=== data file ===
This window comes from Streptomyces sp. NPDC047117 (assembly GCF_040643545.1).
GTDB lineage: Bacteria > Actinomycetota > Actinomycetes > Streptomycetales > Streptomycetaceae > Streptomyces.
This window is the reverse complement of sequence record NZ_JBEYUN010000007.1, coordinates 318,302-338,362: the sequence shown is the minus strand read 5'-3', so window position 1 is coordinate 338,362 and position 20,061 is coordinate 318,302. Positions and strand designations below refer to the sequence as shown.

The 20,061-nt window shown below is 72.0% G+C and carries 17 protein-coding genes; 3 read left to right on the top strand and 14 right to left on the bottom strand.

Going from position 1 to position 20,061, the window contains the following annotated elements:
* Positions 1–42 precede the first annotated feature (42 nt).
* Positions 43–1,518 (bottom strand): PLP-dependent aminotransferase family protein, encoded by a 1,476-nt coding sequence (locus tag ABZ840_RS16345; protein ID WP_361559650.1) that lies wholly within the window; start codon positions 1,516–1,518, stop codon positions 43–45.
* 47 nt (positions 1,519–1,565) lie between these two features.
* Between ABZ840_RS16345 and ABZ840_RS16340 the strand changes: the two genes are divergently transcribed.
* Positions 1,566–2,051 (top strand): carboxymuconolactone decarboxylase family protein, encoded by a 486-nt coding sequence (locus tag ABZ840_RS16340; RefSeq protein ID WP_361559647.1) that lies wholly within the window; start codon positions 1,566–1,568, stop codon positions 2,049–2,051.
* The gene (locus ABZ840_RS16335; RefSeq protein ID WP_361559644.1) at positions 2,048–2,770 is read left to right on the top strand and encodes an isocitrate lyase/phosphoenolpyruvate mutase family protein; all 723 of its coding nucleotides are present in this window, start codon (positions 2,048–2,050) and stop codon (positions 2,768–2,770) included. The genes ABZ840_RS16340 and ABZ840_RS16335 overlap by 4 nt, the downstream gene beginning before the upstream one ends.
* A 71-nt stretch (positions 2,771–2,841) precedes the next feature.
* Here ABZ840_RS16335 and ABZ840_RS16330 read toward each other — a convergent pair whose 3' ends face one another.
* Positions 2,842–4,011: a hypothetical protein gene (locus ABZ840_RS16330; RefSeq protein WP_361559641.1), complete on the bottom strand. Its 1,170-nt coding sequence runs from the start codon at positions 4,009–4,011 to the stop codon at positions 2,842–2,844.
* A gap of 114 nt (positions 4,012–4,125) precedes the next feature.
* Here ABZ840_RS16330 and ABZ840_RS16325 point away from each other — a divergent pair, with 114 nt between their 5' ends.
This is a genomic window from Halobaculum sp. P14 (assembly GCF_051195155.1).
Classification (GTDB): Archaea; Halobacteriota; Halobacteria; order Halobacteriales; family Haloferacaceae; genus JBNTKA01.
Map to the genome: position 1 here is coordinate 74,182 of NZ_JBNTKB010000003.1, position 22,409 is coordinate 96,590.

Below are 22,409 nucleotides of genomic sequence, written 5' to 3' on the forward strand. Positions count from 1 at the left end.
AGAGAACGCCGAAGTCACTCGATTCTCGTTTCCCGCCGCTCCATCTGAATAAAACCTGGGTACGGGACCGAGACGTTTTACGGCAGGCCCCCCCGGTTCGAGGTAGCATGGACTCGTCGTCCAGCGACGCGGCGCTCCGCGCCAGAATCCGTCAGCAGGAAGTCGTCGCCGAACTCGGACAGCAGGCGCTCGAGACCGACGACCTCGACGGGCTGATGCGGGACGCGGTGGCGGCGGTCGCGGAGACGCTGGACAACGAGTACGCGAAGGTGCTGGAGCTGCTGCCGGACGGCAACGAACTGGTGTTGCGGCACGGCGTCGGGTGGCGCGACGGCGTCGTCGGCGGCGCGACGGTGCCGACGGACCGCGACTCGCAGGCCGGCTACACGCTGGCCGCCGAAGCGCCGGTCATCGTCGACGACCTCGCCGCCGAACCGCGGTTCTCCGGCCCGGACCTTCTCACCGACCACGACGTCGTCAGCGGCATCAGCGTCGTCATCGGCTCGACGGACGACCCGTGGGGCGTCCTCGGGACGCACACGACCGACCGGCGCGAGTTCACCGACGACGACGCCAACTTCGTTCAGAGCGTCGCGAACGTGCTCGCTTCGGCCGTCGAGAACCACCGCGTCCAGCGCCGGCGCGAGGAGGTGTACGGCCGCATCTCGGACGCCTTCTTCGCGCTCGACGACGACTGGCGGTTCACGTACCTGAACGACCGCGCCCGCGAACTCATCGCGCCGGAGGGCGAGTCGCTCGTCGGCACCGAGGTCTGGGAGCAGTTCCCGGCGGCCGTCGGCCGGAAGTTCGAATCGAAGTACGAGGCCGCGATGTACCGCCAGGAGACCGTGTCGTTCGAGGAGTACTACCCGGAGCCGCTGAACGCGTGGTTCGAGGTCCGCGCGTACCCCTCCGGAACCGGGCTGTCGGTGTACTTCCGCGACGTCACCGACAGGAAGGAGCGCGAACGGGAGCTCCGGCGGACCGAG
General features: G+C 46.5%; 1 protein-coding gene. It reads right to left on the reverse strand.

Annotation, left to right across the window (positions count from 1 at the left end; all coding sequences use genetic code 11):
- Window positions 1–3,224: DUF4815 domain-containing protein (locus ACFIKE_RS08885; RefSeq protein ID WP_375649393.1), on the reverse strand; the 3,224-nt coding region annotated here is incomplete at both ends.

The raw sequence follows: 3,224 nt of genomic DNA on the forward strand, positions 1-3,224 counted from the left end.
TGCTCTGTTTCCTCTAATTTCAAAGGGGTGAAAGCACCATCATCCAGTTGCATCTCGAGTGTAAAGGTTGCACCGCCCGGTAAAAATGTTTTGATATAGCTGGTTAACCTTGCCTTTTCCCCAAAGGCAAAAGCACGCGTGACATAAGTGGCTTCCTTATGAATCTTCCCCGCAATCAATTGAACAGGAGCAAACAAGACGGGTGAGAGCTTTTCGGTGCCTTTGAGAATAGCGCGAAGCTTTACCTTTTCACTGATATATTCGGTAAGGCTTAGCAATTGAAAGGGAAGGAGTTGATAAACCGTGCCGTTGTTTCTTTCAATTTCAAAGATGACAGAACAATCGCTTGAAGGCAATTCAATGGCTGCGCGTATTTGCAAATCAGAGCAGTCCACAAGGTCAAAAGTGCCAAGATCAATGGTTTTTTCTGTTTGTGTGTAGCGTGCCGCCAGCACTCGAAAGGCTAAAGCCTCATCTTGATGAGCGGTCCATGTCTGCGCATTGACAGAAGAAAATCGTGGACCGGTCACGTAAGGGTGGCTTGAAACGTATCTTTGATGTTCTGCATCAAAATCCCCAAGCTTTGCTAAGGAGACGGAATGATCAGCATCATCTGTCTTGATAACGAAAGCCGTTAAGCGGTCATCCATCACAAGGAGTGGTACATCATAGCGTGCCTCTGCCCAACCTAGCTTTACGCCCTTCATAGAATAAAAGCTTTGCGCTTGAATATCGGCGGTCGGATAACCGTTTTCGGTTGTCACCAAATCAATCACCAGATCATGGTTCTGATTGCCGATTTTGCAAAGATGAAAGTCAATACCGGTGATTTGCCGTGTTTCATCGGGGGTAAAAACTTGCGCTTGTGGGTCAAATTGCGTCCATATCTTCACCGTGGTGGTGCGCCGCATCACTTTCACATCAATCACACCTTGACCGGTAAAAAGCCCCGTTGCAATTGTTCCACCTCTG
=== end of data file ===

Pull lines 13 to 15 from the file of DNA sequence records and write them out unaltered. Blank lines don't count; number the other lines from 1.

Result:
* Here ABZ840_RS16335 and ABZ840_RS16330 read toward each other — a convergent pair whose 3' ends face one another.
* Positions 2,842–4,011: a hypothetical protein gene (locus ABZ840_RS16330; RefSeq protein WP_361559641.1), complete on the bottom strand. Its 1,170-nt coding sequence runs from the start codon at positions 4,009–4,011 to the stop codon at positions 2,842–2,844.
* A gap of 114 nt (positions 4,012–4,125) precedes the next feature.